TEACHER STUDENT RELATIONSHIP
Idealistic Haewon (Jung Eunchae) desperately wants to abscond from a life in which she is simply “just living” day to day in her isolated village on the edge of Seoul, South Korea. Following her mother’s move to Canada in the hope of starting anew, Haewon is left seemingly stranded and alone – still seeking her own opportunity to escape normality into a life of fame and adulation. Haewon’s newfound loneliness encourages her to reignite an affair with an older married professor who worships the ground upon which the ‘very pretty’ (a characteristic which is repeatedly cited by her acquaintances and suitors) film student and aspiring actress walks. It is this relationship which director Hang Sang-soo places at the forefront of his narrative – voyeuristically dissecting the pair’s often confused yet compelling interactions with one another.
The story is retrospectively narrated by Haewon as if it were an everyday diary entry or journal passage. We follow her through bizarre dream sequences, a final afternoon with her outspoken mother, and awkward meals with her scornful peers and secret lover. Through such events we witness the varying opinions of Haewon; to some she is revered, an object of desire, to others an “aristocratic” show-off, but ultimately she is always the driving force of the story whether present or not.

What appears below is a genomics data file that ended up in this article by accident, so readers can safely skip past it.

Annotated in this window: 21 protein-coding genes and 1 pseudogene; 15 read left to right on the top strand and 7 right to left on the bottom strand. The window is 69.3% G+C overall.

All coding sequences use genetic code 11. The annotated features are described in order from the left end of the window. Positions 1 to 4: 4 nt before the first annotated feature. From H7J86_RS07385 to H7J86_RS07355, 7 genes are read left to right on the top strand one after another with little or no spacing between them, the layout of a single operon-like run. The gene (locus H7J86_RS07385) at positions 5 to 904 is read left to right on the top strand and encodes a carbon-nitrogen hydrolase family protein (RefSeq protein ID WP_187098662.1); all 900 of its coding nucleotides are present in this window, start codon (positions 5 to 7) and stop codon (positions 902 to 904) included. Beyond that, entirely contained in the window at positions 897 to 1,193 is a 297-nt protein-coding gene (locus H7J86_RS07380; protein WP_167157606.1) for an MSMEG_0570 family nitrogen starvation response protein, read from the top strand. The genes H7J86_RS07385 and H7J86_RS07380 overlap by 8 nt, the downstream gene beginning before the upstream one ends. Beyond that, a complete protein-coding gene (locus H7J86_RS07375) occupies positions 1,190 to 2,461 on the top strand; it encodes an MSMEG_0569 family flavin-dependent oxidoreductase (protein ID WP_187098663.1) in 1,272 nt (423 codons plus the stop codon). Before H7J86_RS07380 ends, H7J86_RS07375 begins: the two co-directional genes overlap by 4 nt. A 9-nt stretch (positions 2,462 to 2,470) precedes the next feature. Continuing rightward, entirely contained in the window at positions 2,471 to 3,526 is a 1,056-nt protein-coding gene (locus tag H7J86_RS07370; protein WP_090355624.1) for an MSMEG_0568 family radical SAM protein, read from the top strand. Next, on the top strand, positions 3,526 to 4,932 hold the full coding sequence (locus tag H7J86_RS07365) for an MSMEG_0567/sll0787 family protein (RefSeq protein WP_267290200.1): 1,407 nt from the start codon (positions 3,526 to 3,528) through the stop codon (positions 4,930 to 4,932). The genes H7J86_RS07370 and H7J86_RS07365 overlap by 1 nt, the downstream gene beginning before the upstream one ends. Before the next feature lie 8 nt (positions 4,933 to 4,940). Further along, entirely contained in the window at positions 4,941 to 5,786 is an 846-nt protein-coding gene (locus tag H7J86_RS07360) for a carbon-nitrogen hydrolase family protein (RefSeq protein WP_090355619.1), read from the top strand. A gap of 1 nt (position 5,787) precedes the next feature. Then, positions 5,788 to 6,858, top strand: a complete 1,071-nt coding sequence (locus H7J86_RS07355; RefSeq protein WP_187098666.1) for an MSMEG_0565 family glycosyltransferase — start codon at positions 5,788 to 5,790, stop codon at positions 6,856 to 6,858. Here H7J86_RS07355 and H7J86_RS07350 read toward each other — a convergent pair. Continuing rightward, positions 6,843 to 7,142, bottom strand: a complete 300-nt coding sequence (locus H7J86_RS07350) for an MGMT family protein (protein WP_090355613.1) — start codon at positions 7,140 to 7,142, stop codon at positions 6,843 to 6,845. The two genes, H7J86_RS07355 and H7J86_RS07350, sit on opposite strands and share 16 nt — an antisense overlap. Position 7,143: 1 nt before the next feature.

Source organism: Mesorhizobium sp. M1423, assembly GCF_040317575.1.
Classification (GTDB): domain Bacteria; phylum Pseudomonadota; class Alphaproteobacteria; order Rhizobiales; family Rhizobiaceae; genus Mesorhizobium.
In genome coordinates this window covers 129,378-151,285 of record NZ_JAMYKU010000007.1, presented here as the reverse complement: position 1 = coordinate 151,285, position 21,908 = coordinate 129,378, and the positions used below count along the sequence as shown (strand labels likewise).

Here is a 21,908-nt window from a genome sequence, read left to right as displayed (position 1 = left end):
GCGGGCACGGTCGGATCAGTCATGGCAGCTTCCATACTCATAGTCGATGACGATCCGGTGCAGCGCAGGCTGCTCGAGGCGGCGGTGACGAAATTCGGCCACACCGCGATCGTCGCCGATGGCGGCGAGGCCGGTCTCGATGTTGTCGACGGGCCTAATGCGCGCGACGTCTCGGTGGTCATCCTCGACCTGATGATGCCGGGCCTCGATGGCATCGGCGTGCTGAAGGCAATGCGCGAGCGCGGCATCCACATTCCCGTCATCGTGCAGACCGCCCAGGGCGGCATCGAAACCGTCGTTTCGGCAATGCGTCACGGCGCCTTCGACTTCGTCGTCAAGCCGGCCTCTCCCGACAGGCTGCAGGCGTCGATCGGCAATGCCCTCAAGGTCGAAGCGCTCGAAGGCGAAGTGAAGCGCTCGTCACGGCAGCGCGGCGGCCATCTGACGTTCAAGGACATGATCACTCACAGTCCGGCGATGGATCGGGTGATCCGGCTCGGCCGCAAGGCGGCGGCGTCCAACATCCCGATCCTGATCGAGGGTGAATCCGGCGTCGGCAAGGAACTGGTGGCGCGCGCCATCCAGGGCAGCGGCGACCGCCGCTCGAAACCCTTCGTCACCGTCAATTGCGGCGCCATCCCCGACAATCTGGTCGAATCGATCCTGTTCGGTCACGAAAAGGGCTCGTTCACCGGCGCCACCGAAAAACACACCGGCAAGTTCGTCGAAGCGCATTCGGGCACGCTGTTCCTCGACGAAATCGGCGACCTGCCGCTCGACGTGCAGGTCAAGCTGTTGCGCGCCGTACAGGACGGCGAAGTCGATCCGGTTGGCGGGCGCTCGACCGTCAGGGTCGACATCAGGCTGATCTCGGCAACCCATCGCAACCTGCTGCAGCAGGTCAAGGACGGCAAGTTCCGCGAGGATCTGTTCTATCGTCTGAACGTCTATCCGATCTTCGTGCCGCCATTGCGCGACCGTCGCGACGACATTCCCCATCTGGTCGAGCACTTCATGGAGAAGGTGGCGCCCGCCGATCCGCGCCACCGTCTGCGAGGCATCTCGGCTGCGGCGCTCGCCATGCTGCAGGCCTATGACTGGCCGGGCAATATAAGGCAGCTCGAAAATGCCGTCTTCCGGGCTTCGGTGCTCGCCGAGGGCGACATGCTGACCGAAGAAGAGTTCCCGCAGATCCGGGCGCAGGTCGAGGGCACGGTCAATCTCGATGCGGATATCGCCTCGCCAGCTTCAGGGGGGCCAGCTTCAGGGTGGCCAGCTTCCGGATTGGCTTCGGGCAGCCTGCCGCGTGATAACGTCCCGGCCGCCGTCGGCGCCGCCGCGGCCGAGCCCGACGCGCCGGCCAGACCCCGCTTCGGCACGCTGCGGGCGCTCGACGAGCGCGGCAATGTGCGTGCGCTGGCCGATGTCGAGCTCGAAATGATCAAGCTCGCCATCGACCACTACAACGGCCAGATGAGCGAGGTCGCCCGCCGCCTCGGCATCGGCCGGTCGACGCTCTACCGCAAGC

Nobody’s Daughter Haewon is director Hang Sang-soo’s first release to boast a major UK release, and the reasoning behind such mainstream anonymity – despite being a major presence upon the festival scene – is evident from the outset. In both style and content the director’s work is extremely colloquial. It is difficult to fully appreciate the connotations behind specific terminology, and the subtle commentary upon social circles can prove awkward to translate to a western audience; a western audience who will most likely take a much dimmer and less light-hearted view of the self-centered nature of the film’s characters.
Despite the initial learning curve, Nobody’s Daughter Haewon remains an alluring and often picturesque piece of world cinema which draws you in deeper to Haewon and Seongjun’s relationship with every passing guilty admission. Stylistic embellishments such as exaggerated camera zooms and cutaways dwelling upon the most mundane of items and moments – imbuing them with a undeserved importance – reinforce the playful and quirky tone, whilst ensuring the perceived mundanity of Haewon’s life doesn’t spread to the viewing experience. Nobody’s Daughter Haewon may struggle to steal your attention from more high-profile Asian cinema releases but once you have been introduced to its many charms, this dairy of one young woman’s journey will become a book you can’t put down.